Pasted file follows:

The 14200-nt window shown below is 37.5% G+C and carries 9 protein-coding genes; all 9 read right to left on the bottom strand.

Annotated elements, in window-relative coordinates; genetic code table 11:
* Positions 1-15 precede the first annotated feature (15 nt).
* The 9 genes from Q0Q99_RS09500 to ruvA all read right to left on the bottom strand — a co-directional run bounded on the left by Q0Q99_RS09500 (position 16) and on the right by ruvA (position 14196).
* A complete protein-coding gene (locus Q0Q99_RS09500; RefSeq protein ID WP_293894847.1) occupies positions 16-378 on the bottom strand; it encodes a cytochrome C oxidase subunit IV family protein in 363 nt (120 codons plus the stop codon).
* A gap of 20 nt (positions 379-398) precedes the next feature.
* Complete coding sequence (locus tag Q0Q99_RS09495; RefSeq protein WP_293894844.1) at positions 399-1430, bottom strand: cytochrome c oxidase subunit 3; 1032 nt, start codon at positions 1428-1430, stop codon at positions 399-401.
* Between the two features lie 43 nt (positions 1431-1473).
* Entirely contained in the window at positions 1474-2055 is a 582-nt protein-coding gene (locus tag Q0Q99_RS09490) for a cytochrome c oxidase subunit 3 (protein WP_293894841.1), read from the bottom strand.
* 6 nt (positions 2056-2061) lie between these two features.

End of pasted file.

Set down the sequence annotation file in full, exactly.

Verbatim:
The 14200-nt window shown below is 37.5% G+C and carries 9 protein-coding genes; all 9 read right to left on the bottom strand.

Annotated elements, in window-relative coordinates; genetic code table 11:
* Positions 1-15 precede the first annotated feature (15 nt).
* The 9 genes from Q0Q99_RS09500 to ruvA all read right to left on the bottom strand — a co-directional run bounded on the left by Q0Q99_RS09500 (position 16) and on the right by ruvA (position 14196).
* A complete protein-coding gene (locus Q0Q99_RS09500; RefSeq protein ID WP_293894847.1) occupies positions 16-378 on the bottom strand; it encodes a cytochrome C oxidase subunit IV family protein in 363 nt (120 codons plus the stop codon).
* A gap of 20 nt (positions 379-398) precedes the next feature.
* Complete coding sequence (locus tag Q0Q99_RS09495; RefSeq protein WP_293894844.1) at positions 399-1430, bottom strand: cytochrome c oxidase subunit 3; 1032 nt, start codon at positions 1428-1430, stop codon at positions 399-401.
* Between the two features lie 43 nt (positions 1431-1473).
* Entirely contained in the window at positions 1474-2055 is a 582-nt protein-coding gene (locus tag Q0Q99_RS09490) for a cytochrome c oxidase subunit 3 (protein WP_293894841.1), read from the bottom strand.
* 6 nt (positions 2056-2061) lie between these two features.